This is a letter I sent to Sainsburys and I thought I would share it with you readers as it is typical of how shoppers are treated with rudeness as well as aggressive violence by totally ignorant retail staff all over the country. People who live in other countries are aghast with astonishment at the appalling way retail staff behave in the United Kingdom – and rightly so. It is a national disgrace.
We are not simply a nation of shopkeepers and shoppers. We are a nation of thoroughly abused shoppers and arrogant, abusive shopkeepers !
February 11th 2010
Subject: RE: SAINSBURY’S HORSHAM
On 7th January 2010 at 16.30 pm I bought a small number of items at the Sainsburys store in Horsham, Sussex. Because there were only three items I reluctantly used the automated checkout. I was reluctant because I detest them. What followed confirmed why I am right to detest them.
Firstly I was really annoyed when the silly machine accused me of shoplifting simply because my reflex action on putting three small items in the plastic bag was to pick it up and put the bag on the floor, something you always do if not using a trolley at a manned checkout.
Then, my real complaint is that when I put my £10 note into the machine to pay for the £2.59 bill, the coin change of £2.41 rattled out in front of me leaving me at a loss as to know where the remaining £5 was. I was standing (as you do) right in front of the ‘controls’ area slightly to the left of the weighing machine where you naturally move to to deal with putting your money into the machine.
There is absolutely no clue available that any change due the customer in bank notes is going to appear somewhere completely different, way over to the customer’s right just underneath the weighing machine, where the customer can’t see a thing anyway.
From the position the customer is going to be standing in it is impossible to see the notice just above the cash note dispenser, or to actually have any idea there is a dispenser there. Natural common sense and normal intuition would never lead a customer to think the change in paper notes would appear obscurely somewhere completely different from the ‘paying control’ area he is standing in front of where he puts the money and in takes coin change out.
It demonstrates very bad design, which is the usual problem of any form of electronics. Programmers and designers seem to be pathologically ignorant and/or stupid.
As a result of being pressurised by the queue behind me being clearly impatient for me to finish and go, and me having no idea where my five pound notes worth of change was, I asked the Sainsburys employee at the machine in front of me, opposite the machine I was using, if he would be kind enough to tell me where the change was.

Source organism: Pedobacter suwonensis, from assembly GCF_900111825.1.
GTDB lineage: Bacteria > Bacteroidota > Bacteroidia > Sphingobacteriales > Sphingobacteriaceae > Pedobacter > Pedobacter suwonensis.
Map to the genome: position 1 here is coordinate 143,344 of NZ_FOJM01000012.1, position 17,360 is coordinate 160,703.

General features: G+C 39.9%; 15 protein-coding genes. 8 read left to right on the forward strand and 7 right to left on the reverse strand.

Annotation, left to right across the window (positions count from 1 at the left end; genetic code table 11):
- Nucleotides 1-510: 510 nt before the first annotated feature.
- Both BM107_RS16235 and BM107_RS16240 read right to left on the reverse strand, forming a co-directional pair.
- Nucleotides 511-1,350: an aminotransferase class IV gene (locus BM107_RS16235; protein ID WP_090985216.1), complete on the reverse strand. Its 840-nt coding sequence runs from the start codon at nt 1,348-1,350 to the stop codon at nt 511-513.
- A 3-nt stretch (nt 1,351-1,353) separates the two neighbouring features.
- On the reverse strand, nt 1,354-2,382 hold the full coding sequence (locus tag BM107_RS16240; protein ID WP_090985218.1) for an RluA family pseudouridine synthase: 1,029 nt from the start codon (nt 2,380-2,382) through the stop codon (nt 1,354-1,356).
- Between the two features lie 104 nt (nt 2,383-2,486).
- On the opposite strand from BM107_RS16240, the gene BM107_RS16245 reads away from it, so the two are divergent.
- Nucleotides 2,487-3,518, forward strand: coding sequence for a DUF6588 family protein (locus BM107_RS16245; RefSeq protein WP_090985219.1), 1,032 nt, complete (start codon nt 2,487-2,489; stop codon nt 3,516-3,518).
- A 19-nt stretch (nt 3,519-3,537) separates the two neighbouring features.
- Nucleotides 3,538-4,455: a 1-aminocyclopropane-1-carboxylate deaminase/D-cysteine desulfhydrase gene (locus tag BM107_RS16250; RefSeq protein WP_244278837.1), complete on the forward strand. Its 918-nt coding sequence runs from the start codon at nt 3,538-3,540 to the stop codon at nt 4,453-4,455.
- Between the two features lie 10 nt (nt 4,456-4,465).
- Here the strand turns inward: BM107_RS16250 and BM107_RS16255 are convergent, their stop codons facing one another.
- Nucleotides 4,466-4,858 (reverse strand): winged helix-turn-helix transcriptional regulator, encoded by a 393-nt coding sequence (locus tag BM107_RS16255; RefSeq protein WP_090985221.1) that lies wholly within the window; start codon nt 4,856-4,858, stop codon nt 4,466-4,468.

This employee, whose name tag had ‘Mo’ on it, behaved appallingly. First of all he just started shouting very loudly and incoherently at me and I found it extremely difficult to understand him because he was both shouting and slurring his words together because he was too lazy to speak English properly (which he later proved to be able to ), as it was clearly not his first language.
He did not come around to where I was standing to show me where this money was, and I simply couldn’t understand his garbled shouting. It seemed he was treating me as a senile idiot or something for failing to be able to operate an electronic checkout and thought The louder he shouted the more likely it was I would understand his incoherent instructions.
After several attempts this ‘Mo’ made at shouting instructions at me that I simply couldn’t understand because they were being shouted and they were quite incoherent, I explained to him I could not understand him and I asked him to stop shouting at me and could he please just come around to my side of the machine and show me what he was talking about.
With a great display of impatient irritation Mo did eventually come around to my side of the machine but was still angrily shouting at me and even thrust his face unpleasantly right into mine as though I really was a deaf, senile old dodderer – which I am most certainly not.
At this point I lost my patience a bit because this person was clearly very rude and ignorant and I told him to stop shouting at me at the top of his voice. This only made him shout even louder and it obliged me to raise my voice to repeat my quite polite request to him to stop shouting at me (and displaying very aggressive body language, as he had been from the very beginning).
At this point ‘Mo’ bizarrely shouted at me even louder telling me to stop shouting at him. As every action from this man over a considerable number of minutes had been violently unpleasant, aggressive and quite clearly indicated his determination to ‘pick a fight’ by virtue of his entire demeanour and body language, I was obliged to speak loudly as I repeated my request to him to stop shouting at me.